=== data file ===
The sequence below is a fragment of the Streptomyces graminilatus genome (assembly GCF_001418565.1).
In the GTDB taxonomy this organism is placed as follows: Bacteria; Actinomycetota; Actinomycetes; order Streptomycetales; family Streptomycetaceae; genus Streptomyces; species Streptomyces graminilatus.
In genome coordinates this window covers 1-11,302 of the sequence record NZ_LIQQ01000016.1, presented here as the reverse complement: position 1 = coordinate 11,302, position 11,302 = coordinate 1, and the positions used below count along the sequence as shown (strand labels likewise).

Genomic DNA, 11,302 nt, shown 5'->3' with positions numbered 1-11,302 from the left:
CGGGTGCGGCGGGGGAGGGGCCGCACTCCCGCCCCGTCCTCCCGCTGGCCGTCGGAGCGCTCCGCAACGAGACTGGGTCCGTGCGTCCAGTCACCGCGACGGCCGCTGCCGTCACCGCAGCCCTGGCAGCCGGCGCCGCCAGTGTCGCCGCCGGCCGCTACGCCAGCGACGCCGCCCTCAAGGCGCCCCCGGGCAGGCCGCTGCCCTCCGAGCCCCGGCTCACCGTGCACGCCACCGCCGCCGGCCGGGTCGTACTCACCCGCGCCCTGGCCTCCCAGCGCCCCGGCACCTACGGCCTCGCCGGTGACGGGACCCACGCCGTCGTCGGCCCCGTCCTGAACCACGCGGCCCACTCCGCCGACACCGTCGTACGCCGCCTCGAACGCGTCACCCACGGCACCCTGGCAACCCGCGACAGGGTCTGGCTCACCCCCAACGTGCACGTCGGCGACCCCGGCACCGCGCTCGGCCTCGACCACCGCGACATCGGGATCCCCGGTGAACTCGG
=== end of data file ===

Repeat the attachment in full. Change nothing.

The sequence below is a fragment of the Streptomyces graminilatus genome (assembly GCF_001418565.1).
In the GTDB taxonomy this organism is placed as follows: Bacteria; Actinomycetota; Actinomycetes; order Streptomycetales; family Streptomycetaceae; genus Streptomyces; species Streptomyces graminilatus.
In genome coordinates this window covers 1-11,302 of the sequence record NZ_LIQQ01000016.1, presented here as the reverse complement: position 1 = coordinate 11,302, position 11,302 = coordinate 1, and the positions used below count along the sequence as shown (strand labels likewise).

Genomic DNA, 11,302 nt, shown 5'->3' with positions numbered 1-11,302 from the left:
CGGGTGCGGCGGGGGAGGGGCCGCACTCCCGCCCCGTCCTCCCGCTGGCCGTCGGAGCGCTCCGCAACGAGACTGGGTCCGTGCGTCCAGTCACCGCGACGGCCGCTGCCGTCACCGCAGCCCTGGCAGCCGGCGCCGCCAGTGTCGCCGCCGGCCGCTACGCCAGCGACGCCGCCCTCAAGGCGCCCCCGGGCAGGCCGCTGCCCTCCGAGCCCCGGCTCACCGTGCACGCCACCGCCGCCGGCCGGGTCGTACTCACCCGCGCCCTGGCCTCCCAGCGCCCCGGCACCTACGGCCTCGCCGGTGACGGGACCCACGCCGTCGTCGGCCCCGTCCTGAACCACGCGGCCCACTCCGCCGACACCGTCGTACGCCGCCTCGAACGCGTCACCCACGGCACCCTGGCAACCCGCGACAGGGTCTGGCTCACCCCCAACGTGCACGTCGGCGACCCCGGCACCGCGCTCGGCCTCGACCACCGCGACATCGGGATCCCCGGTGAACTCGG